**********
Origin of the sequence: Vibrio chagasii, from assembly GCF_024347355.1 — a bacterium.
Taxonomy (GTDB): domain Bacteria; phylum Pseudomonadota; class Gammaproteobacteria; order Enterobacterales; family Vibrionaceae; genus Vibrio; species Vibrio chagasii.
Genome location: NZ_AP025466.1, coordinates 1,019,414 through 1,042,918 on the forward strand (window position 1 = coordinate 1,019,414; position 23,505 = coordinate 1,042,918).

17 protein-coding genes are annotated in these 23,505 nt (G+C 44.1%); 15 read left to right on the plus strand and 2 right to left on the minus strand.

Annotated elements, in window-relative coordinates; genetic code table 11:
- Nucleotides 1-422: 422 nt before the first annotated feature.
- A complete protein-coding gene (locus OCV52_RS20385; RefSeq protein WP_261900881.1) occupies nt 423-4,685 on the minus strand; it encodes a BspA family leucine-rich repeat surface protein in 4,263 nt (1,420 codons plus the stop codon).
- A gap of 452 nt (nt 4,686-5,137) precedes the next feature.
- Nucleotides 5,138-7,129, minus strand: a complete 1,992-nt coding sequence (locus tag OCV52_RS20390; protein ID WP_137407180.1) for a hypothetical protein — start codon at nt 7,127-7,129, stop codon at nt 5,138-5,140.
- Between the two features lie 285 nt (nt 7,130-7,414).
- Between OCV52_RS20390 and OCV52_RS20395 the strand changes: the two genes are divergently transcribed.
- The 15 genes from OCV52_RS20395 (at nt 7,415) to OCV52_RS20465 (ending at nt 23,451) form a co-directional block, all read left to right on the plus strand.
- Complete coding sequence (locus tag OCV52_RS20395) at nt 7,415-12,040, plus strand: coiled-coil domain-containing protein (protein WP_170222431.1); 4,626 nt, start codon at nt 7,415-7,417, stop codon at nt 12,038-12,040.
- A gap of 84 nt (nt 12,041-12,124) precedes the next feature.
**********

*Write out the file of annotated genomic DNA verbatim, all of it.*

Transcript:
Origin of the sequence: Vibrio chagasii, from assembly GCF_024347355.1 — a bacterium.
Taxonomy (GTDB): domain Bacteria; phylum Pseudomonadota; class Gammaproteobacteria; order Enterobacterales; family Vibrionaceae; genus Vibrio; species Vibrio chagasii.
Genome location: NZ_AP025466.1, coordinates 1,019,414 through 1,042,918 on the forward strand (window position 1 = coordinate 1,019,414; position 23,505 = coordinate 1,042,918).

17 protein-coding genes are annotated in these 23,505 nt (G+C 44.1%); 15 read left to right on the plus strand and 2 right to left on the minus strand.

Annotated elements, in window-relative coordinates; genetic code table 11:
- Nucleotides 1-422: 422 nt before the first annotated feature.
- A complete protein-coding gene (locus OCV52_RS20385; RefSeq protein WP_261900881.1) occupies nt 423-4,685 on the minus strand; it encodes a BspA family leucine-rich repeat surface protein in 4,263 nt (1,420 codons plus the stop codon).
- A gap of 452 nt (nt 4,686-5,137) precedes the next feature.
- Nucleotides 5,138-7,129, minus strand: a complete 1,992-nt coding sequence (locus tag OCV52_RS20390; protein ID WP_137407180.1) for a hypothetical protein — start codon at nt 7,127-7,129, stop codon at nt 5,138-5,140.
- Between the two features lie 285 nt (nt 7,130-7,414).
- Between OCV52_RS20390 and OCV52_RS20395 the strand changes: the two genes are divergently transcribed.
- The 15 genes from OCV52_RS20395 (at nt 7,415) to OCV52_RS20465 (ending at nt 23,451) form a co-directional block, all read left to right on the plus strand.
- Complete coding sequence (locus tag OCV52_RS20395) at nt 7,415-12,040, plus strand: coiled-coil domain-containing protein (protein WP_170222431.1); 4,626 nt, start codon at nt 7,415-7,417, stop codon at nt 12,038-12,040.
- A gap of 84 nt (nt 12,041-12,124) precedes the next feature.